For those who can't break away from life and work to pursue a full-time degree on campus, massively open online courses, aka MOOCs, offer a variety of alternatives. MOOCs can encompass actual degree programs at reputable universities, certificate programs that provide ample training but don't confer a full-fledged degree, or mapped-out curricula in machine learning or AI that cover the ground in as much depth as one might wish to learn the subject matter.

A quick search on machine learning at the MOOC Search Engine produces millions of hits that include the following:

  • Udacity offers hundreds of courses of varying length, complexity and depth in this area.
  • edX's machine learning offerings include a certificate program from Microsoft, as well as numerous graduate-level courses and curricula from well-known colleges and universities.
  • MIT offers a plethora of online courses in this area, for paid-for college credit or free online audit.
  • Stanford also offers a collection of machine learning courses for credit or audit.

There's no substitute for rolling up your sleeves and digging into development work if you want to really understand the principles of AI and machine learning. Expect to devote yourself to your mouse and keyboard, as you start small with toy data sets and basic applications, then work your way up to more serious, real-world problem-solving and solutions. The capstone project for the Microsoft Professional Program in Data Science (not a degree) runs for four weeks, for example, and challenges you to develop a solution to a data set using machine learning to test your skills.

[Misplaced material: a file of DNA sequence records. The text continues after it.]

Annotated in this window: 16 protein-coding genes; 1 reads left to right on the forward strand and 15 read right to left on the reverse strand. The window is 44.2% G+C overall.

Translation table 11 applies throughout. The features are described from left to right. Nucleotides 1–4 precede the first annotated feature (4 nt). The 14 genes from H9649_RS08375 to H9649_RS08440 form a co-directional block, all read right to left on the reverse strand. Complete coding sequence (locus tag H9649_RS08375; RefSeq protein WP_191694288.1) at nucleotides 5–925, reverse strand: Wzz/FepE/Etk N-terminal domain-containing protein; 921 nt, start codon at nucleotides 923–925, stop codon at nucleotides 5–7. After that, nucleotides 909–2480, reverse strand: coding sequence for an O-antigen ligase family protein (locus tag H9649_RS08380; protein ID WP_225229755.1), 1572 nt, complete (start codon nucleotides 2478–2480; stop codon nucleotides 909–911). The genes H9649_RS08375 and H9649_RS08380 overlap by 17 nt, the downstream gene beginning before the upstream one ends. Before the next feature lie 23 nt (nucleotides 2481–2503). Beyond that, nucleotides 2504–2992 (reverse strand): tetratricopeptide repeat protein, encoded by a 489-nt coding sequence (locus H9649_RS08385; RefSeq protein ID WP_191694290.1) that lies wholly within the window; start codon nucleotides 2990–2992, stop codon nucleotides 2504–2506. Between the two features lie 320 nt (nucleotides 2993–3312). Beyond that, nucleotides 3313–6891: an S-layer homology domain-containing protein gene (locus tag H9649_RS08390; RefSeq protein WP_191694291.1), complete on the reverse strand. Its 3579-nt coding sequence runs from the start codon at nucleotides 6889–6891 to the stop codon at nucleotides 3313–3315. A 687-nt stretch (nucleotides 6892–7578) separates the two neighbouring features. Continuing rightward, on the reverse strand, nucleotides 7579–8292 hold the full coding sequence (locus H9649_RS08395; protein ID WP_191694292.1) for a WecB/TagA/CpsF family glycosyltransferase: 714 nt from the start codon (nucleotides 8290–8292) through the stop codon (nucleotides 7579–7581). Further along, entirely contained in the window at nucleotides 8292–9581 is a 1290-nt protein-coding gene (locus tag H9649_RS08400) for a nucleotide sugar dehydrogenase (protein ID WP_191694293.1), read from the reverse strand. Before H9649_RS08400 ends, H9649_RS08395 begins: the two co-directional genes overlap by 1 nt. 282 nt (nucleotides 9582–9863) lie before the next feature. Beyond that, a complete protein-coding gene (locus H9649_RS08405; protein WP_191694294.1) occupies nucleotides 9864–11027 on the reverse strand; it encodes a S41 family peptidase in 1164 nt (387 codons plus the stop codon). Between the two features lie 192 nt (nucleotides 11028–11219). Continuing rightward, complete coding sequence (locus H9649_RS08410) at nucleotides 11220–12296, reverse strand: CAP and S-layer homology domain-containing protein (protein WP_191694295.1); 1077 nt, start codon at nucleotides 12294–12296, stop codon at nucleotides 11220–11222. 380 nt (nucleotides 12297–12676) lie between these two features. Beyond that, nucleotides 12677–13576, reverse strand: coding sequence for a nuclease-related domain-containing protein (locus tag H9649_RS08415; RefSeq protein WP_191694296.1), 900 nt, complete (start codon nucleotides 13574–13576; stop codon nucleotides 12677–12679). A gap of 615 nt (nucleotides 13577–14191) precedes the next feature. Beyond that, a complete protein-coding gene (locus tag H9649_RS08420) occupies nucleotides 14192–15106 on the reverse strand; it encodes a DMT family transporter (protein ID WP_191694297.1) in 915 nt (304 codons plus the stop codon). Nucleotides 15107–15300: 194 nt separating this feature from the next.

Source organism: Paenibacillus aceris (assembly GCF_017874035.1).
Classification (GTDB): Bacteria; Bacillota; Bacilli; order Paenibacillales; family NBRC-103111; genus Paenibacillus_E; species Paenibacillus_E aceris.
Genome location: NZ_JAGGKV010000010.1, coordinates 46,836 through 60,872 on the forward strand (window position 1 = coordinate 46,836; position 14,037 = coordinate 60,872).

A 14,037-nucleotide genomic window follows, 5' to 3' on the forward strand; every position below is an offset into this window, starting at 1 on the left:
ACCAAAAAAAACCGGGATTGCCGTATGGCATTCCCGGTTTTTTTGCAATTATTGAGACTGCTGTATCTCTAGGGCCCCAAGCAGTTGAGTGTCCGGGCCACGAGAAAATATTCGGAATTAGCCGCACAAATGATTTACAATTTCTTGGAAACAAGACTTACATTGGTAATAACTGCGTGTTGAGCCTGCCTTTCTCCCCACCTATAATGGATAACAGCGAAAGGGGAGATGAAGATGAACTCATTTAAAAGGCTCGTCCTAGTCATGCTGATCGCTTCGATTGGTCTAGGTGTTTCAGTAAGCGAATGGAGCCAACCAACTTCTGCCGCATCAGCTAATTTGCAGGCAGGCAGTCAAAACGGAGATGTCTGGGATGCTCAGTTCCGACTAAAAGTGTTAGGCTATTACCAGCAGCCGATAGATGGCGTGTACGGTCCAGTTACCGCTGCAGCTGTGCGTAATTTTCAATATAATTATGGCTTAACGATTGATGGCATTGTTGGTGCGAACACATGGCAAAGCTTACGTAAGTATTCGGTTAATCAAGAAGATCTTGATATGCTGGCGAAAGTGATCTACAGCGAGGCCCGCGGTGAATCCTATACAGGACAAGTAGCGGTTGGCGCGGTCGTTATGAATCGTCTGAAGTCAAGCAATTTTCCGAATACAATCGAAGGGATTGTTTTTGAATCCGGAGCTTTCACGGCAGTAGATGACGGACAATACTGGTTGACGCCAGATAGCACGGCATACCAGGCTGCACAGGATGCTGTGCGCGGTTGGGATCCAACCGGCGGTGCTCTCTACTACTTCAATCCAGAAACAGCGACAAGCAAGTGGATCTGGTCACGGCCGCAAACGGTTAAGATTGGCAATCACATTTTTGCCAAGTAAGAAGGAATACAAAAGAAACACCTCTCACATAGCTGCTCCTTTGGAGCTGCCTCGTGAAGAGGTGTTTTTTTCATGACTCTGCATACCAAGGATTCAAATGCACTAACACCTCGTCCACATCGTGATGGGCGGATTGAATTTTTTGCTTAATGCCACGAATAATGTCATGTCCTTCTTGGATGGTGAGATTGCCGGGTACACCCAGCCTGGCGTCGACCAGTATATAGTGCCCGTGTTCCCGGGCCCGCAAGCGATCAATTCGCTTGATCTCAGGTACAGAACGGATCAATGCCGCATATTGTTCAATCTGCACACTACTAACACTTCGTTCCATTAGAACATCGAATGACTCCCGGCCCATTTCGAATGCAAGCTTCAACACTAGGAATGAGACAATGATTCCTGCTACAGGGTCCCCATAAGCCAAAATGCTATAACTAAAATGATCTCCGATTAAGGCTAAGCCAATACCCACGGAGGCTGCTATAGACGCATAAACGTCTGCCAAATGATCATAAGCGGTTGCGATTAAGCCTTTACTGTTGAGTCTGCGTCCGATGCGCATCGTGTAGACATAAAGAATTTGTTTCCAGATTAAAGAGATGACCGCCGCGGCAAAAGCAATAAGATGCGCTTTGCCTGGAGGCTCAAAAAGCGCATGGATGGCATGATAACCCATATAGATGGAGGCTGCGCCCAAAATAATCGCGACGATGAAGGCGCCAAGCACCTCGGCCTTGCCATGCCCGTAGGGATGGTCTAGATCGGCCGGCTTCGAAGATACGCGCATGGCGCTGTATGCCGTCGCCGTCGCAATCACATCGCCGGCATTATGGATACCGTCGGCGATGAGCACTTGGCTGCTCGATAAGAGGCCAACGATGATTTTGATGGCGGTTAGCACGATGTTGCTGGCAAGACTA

Anyone who digs into this subject matter should anticipate spending upward of 15 hours a week on programming tasks, in addition to attending lectures, completing reading assignments, writing papers and all the other tasks that modern learning demands of students nowadays.

Once you've finished that degree, obtained your certificate or knocked off a significant chunk of curricula, you can start positioning yourself to current or prospective employers as someone with skills and knowledge in machine learning and AI. Unless you also have picked up some hands-on, real-world experience in reaching this professional milestone, remain humble about your skills and abilities in this arena. Warnings aside, the prospects for those who can see themselves through the time, effort and expense of mastering machine learning and AI should be bright.

Ed Tittel

Ed is a 30-year-plus veteran of the computing industry, who has worked as a programmer, a technical manager, a classroom instructor, a network consultant and a technical evangelist for companies that include Burroughs, Schlumberger, Novell, IBM/Tivoli and NetQoS. He has written for numerous publications, including Tom's IT Pro, and is the author of more than 140 computing books on information security, web markup languages and development tools, and Windows operating systems.